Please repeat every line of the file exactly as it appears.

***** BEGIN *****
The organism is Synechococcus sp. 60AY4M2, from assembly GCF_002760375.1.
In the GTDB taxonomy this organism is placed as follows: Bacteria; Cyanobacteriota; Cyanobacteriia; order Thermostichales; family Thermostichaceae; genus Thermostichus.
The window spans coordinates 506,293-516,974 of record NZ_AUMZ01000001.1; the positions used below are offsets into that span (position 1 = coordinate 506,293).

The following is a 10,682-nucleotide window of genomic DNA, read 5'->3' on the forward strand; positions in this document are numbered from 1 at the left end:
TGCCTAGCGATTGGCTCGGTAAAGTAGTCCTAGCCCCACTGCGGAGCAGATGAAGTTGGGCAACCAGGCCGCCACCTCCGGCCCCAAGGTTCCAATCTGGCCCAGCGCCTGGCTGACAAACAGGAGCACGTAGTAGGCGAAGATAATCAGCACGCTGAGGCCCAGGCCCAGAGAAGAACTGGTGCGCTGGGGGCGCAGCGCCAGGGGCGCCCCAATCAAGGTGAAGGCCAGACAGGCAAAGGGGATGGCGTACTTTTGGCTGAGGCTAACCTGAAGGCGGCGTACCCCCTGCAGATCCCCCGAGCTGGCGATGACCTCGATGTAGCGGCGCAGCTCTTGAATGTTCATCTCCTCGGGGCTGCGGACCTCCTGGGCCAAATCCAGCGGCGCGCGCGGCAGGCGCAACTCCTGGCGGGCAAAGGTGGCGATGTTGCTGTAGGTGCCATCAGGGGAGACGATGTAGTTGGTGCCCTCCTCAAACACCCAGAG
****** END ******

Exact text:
The organism is Synechococcus sp. 60AY4M2, from assembly GCF_002760375.1.
In the GTDB taxonomy this organism is placed as follows: Bacteria; Cyanobacteriota; Cyanobacteriia; order Thermostichales; family Thermostichaceae; genus Thermostichus.
The window spans coordinates 506,293-516,974 of record NZ_AUMZ01000001.1; the positions used below are offsets into that span (position 1 = coordinate 506,293).

The following is a 10,682-nucleotide window of genomic DNA, read 5'->3' on the forward strand; positions in this document are numbered from 1 at the left end:
TGCCTAGCGATTGGCTCGGTAAAGTAGTCCTAGCCCCACTGCGGAGCAGATGAAGTTGGGCAACCAGGCCGCCACCTCCGGCCCCAAGGTTCCAATCTGGCCCAGCGCCTGGCTGACAAACAGGAGCACGTAGTAGGCGAAGATAATCAGCACGCTGAGGCCCAGGCCCAGAGAAGAACTGGTGCGCTGGGGGCGCAGCGCCAGGGGCGCCCCAATCAAGGTGAAGGCCAGACAGGCAAAGGGGATGGCGTACTTTTGGCTGAGGCTAACCTGAAGGCGGCGTACCCCCTGCAGATCCCCCGAGCTGGCGATGACCTCGATGTAGCGGCGCAGCTCTTGAATGTTCATCTCCTCGGGGCTGCGGACCTCCTGGGCCAAATCCAGCGGCGCGCGCGGCAGGCGCAACTCCTGGCGGGCAAAGGTGGCGATGTTGCTGTAGGTGCCATCAGGGGAGACGATGTAGTTGGTGCCCTCCTCAAACACCCAGAG